Awards people have won.
Promotions and new hires.
A more comprehensive calendar of business events.
“I have let you know what I think. Now I want to know what you think. A final decision hasn’t been made.
“Would you be better served with the current stock listings, or with space set aside for more business news from the community?”
Read the rest of the column here.
Missed this one on Tuesday, as I was traveling, but TheStreet.com reported good first quarter earnings, including a profit, after reporting a loss in the first quarter of 2005. The improvement was partially based on higher revenue from subscriptions.
The business news Web site said in its press release:
– Net income for the quarter was $2.6 million, a $3.4 million improvement over the same period last year and a $800,000 improvement from last quarter.
– Earnings per a share for the quarter were 10 cents, a 13 cents per share improvement over the same period last year and a 3 cents per share improvement from last quarter.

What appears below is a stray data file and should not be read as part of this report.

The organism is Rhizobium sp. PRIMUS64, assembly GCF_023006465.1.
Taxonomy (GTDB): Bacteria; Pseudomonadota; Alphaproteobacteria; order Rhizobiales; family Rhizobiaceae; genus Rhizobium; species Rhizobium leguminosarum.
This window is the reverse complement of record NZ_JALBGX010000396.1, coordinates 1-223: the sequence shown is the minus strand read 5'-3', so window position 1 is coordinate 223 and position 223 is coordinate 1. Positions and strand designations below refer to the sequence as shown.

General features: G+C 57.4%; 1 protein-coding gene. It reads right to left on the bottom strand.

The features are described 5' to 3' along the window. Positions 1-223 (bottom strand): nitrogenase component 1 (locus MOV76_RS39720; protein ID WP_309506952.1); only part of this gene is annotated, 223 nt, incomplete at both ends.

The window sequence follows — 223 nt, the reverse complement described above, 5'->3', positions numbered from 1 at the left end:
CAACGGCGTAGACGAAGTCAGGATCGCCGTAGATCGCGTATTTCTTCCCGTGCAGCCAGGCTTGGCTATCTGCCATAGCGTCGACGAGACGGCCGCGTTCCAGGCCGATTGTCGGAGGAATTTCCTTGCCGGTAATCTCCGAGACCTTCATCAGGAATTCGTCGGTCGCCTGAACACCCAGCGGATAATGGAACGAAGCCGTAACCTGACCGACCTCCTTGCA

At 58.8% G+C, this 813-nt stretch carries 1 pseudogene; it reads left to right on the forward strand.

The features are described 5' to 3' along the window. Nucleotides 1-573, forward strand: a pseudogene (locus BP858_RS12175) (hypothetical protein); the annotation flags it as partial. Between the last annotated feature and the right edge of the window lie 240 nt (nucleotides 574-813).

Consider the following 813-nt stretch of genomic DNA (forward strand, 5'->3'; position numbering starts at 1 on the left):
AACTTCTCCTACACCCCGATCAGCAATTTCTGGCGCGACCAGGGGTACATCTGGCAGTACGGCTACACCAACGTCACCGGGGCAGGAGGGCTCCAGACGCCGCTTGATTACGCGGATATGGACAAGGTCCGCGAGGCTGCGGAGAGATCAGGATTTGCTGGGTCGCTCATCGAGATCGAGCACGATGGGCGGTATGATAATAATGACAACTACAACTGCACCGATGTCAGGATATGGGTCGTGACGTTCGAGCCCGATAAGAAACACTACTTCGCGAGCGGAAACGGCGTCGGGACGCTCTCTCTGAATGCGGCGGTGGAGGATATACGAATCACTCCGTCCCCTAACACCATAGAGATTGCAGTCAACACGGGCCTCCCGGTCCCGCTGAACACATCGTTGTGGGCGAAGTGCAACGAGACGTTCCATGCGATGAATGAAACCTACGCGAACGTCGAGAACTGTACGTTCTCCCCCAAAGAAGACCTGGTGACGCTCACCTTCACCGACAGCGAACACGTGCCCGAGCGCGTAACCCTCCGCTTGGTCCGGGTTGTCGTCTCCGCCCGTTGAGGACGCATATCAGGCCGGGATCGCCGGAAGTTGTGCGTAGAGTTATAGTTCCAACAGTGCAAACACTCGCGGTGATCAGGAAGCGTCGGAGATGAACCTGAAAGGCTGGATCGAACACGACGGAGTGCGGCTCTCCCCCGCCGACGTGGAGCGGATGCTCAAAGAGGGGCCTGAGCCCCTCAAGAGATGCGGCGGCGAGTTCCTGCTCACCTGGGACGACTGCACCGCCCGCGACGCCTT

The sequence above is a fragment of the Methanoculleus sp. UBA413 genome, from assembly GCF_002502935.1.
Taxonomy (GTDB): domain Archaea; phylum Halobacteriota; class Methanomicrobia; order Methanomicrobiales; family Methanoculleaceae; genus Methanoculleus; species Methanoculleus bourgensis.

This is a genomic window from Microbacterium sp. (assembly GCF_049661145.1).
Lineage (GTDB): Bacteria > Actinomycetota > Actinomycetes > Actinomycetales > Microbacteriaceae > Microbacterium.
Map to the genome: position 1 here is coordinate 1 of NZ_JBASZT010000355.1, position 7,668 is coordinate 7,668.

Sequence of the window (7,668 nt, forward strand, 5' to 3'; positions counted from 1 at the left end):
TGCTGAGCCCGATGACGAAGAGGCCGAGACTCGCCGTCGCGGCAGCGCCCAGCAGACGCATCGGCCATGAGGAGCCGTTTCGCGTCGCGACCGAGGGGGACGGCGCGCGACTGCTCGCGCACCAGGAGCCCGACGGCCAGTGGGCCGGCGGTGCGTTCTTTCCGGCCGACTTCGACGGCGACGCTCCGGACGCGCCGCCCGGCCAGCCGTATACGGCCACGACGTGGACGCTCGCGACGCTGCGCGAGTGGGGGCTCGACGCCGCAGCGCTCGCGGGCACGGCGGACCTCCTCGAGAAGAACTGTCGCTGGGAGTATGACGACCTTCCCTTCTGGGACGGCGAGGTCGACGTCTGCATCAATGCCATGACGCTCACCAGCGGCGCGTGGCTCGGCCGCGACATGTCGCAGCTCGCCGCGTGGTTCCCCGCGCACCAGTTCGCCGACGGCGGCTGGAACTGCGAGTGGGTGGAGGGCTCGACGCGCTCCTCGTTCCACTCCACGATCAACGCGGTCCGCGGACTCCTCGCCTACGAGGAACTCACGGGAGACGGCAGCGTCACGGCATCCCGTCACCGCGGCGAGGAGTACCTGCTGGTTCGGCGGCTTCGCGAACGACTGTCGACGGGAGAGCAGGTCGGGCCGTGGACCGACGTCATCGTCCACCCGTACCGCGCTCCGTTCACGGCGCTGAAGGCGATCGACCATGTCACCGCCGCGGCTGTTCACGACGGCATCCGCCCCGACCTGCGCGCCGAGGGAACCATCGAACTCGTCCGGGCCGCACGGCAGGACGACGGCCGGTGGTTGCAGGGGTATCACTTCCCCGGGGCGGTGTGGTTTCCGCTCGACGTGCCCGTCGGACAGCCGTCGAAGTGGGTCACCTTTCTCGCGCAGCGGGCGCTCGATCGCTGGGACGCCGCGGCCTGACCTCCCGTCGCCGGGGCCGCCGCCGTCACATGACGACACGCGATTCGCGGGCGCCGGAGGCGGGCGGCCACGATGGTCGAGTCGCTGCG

– Net revenue was $11.1 million in the first quarter, a 43 percent increase over the same period last year and a 12 percent increase from last quarter.
– Subscription revenue for the quarter totaled $7.6 million, a 41 percent increase over the same period last year and an increase of 17 percent, or $1.1 million, from last quarter’s $6.5 million. The number of paid subscribers to the Company’s premium services increased by approximately 13,100, or 15 percent, during the quarter.
– The Company’s podcasting of Jim Cramer’s Real Money radio show, which launched in the fourth quarter of 2005, is starting to pay dividends as seen by the growing numbers of subscribers. The podcast has consistently been ranked #1 or #2 in iTunes Top Business Downloads of the Day and it remains in the top 100 ‘subscribed’ to podcasts for all of iTunes. The Company makes money from these podcasts through the sale of advertisements.
Read more details here. I note that the proxy statement for 2005 is supposed to be out sometime next week.
Los Angeles Times business columnist Michael Hiltzik’s Golden State column has been canceled, and Hiltzik will serve a suspension and then be reassigned to another position at the paper, according to an Editor’s Note on Saturday, in the wake of a disclosure that he posted comments, some using a pseudonym, on other blogs.